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Entrepreneurial Job Shame

In 2006, when I told my mother that I was going to quit my job and start a business she exclaimed in the most horrific mom voice you can imagine, “Oh my God child, are you sure you’re doing the right thing? You’ve got such a good job.”

When you have a job and you decide to quit your “very good” job to start a business, everyone thinks you’re crazy to give up your job security because being an entrepreneur is risky.

Choosing to give up a regular paycheck and step out on your own requires a tremendous amount of courage. Building a business to the point of making money, serious money, the kind that allows you to pay yourself more than a living wage, takes time, hard work and serious dedication.

It has been said that entrepreneurs are the only people who give up working 40 hours a week for a paycheck to work 80 hours a week for free.

But what happens when the entrepreneur is cash-strapped, stressed out, and needs to make some money?craig-whitehead-461632-unsplash

There are not many angel investors hanging out on Facebook offering to pay your mortgage when you’re starting out or when you hit a rough patch. Sometimes, entrepreneurs need to make the very difficult choice of seeking employment.

When an entrepreneur does this, it feels like one of the hardest choices in the world. Going from a job to entrepreneurship may be risky, but going from entrepreneurship to being an employee feels like a failure.

And that, my friends, is wrong.

Responsible entrepreneurs know that when they need to reduce the stress of being in a cash flow crunch, getting a job is the smartest thing they can do.

If you own a business and you’ve ever taken a job on the side while you grow your business, I respect you.

I respect you because you chose to put your well-being first.

I respect you because you didn’t go bankrupt or run your business into the ground.

I respect you because you’re demonstrating resilience and an ability to take care of yourself.

I respect you because lack of money creates stress and too much stress can create mental health challenges. You’re putting your well-being first by getting a job.

Going from #entrepreneurship to being a part-time employee shouldn't feel like a failure. Share on X

While your ego may not be happy, and you may be worried about what other people will think, taking a job and building your business at the same time is a smart choice to make.

Entrepreneurship is not an easy path, financially OR emotionally.

Currently in my business book club, Thought Readers, we’re reading Principles by Ray Dalio. One of the quotes in this book that stood out to me was this:

“Imagine that in order to have a great life you have to cross a dangerous jungle. You can stay safe where you are and have an ordinary life, or you can risk crossing the jungle to have a terrific life.”

If you’re an entrepreneur, that means you’ve probably had to make the decision to cross the jungle. Crossing the jungle is terrifying, dangerous, stressful and daunting. Crossing the jungle invites doubt, depression, anxiety, and other possible mental health-related issues into your life. There is definitely a psychological price to pay for entrepreneurship.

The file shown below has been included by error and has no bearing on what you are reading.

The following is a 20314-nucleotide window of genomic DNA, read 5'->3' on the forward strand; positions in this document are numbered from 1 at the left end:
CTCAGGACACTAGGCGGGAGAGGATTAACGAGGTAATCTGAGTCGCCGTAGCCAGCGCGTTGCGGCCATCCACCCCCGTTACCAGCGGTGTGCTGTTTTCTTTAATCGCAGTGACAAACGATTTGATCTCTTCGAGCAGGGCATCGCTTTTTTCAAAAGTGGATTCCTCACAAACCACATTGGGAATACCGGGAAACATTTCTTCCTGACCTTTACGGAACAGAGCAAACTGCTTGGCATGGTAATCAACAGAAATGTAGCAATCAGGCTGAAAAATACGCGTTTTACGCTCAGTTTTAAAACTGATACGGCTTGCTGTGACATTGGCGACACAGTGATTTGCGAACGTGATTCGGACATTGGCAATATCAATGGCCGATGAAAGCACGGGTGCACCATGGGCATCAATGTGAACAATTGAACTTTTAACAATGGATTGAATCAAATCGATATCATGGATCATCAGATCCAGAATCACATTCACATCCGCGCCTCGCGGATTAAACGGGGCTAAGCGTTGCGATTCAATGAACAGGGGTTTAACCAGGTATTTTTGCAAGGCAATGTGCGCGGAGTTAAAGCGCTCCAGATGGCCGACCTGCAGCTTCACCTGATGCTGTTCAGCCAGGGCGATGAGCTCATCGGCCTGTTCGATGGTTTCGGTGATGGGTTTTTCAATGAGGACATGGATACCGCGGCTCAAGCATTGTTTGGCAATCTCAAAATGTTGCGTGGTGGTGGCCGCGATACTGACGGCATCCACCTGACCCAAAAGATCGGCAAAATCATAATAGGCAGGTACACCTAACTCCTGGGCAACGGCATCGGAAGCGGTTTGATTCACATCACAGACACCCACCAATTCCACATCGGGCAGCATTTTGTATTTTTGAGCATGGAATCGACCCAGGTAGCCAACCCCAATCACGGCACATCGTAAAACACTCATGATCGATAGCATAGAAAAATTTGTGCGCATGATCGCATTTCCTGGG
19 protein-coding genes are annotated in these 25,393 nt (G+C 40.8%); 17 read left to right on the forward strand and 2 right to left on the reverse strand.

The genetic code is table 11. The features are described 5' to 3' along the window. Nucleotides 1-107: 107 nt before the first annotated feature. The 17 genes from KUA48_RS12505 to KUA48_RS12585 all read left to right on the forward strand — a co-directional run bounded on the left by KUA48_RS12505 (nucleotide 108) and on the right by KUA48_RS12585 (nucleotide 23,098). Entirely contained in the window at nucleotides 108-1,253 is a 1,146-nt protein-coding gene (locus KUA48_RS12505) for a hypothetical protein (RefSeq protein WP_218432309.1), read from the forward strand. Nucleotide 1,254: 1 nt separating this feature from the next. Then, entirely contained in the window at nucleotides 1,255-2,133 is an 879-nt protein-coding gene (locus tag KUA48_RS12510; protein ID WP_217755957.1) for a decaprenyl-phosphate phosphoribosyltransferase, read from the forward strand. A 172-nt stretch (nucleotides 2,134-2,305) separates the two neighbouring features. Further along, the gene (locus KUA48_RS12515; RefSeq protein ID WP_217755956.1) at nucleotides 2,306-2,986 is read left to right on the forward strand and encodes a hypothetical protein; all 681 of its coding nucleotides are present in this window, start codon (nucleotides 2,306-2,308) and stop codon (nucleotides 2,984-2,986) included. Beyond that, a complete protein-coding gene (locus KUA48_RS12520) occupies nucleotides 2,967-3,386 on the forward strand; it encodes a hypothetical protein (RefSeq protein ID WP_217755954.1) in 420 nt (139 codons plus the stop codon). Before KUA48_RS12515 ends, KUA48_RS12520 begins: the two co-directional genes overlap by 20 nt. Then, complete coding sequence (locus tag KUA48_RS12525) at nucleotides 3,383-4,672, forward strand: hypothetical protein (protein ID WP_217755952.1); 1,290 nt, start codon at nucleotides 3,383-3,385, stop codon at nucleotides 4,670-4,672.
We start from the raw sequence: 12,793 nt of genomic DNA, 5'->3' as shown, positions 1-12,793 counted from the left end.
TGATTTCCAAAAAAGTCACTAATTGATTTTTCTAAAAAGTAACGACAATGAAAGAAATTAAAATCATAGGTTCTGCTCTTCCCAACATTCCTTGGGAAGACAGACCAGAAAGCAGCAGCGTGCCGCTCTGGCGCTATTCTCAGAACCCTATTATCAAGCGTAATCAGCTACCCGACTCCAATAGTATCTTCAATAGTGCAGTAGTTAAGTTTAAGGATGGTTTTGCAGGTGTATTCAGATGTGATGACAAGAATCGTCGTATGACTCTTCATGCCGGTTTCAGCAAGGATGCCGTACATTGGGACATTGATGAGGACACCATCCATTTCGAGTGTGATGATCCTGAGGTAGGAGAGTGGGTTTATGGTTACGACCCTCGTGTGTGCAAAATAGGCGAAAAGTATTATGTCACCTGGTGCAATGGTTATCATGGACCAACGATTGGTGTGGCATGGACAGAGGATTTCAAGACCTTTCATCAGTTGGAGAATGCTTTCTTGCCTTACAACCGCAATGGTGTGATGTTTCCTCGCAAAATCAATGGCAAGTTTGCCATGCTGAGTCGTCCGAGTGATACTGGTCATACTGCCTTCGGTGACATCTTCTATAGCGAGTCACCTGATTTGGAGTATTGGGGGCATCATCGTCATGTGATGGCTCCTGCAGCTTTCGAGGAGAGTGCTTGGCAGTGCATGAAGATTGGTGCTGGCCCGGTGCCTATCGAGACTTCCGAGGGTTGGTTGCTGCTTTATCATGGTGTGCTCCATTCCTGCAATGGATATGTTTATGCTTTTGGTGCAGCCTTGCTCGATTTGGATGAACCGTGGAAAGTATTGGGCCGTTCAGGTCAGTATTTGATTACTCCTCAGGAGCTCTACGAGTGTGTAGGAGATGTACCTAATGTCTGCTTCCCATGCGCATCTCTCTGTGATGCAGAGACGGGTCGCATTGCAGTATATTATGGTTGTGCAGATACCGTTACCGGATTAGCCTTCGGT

You’re an entrepreneur. You’ve done what most people are afraid to do. Don’t think less of yourself just because you need to make some extra cash. Remember, lions who are crossing the jungle don’t concern themselves with the opinions of sheep, and neither should you.

There is no shame when you first start out and make your business your side hustle. And there certainly is no shame if you need to make a job part of your business’ side hustle either.

Taking care of you should always be your top priority.

I would love for you to leave me a comment and let me know if you’ve ever had to get a job in a financial crunch. 


1 thought on “Entrepreneurial Job Shame”

  1. Last fall I took on a PT seasonal job to ease financial pressure. I needed this income, and more, really. For me, it is not feeling lek a failure, because I know that I’m not one. Now I have the added stress of not having enough time in my days to complete what needs to be done. Yes, get my client’s work done, but sometimes my things are left undone. And the worst part for me is I know what I need to do to grow my business, but since my time is spent keeping up with clients work, this is where my stress lies right now. While I try to be systematic about doing one thing at a time to move my business into a growth mode, I am many times exhausted and t is difficult to keep up.

    I totally agree that there is no shame in taking on a job to bring in the income necessary. As you point out, many people do not see it that way, though and we are judged when we do this. While some people do know I have a PT job, most don’t because it’s not something I really want people knowing because I want to be seen as an entrepreneur only online. One day at a time. Things move slower now, but as long as they move forward, I’m good.

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Lisa Larter Bio Image of Lisa x400

Lisa Larter

Founder and CEO of the Lisa Larter Group, master strategist, author, speaker, podcast host, social media expert, consultant, and business coach. Lisa inspires entrepreneurs and business owners to see the possibilities for their organizations when it comes to strategy. She uncomplicates modern marketing and creates (and implements) strategies for businesses that are guaranteed to increase visibility, inbound leads, and revenue.

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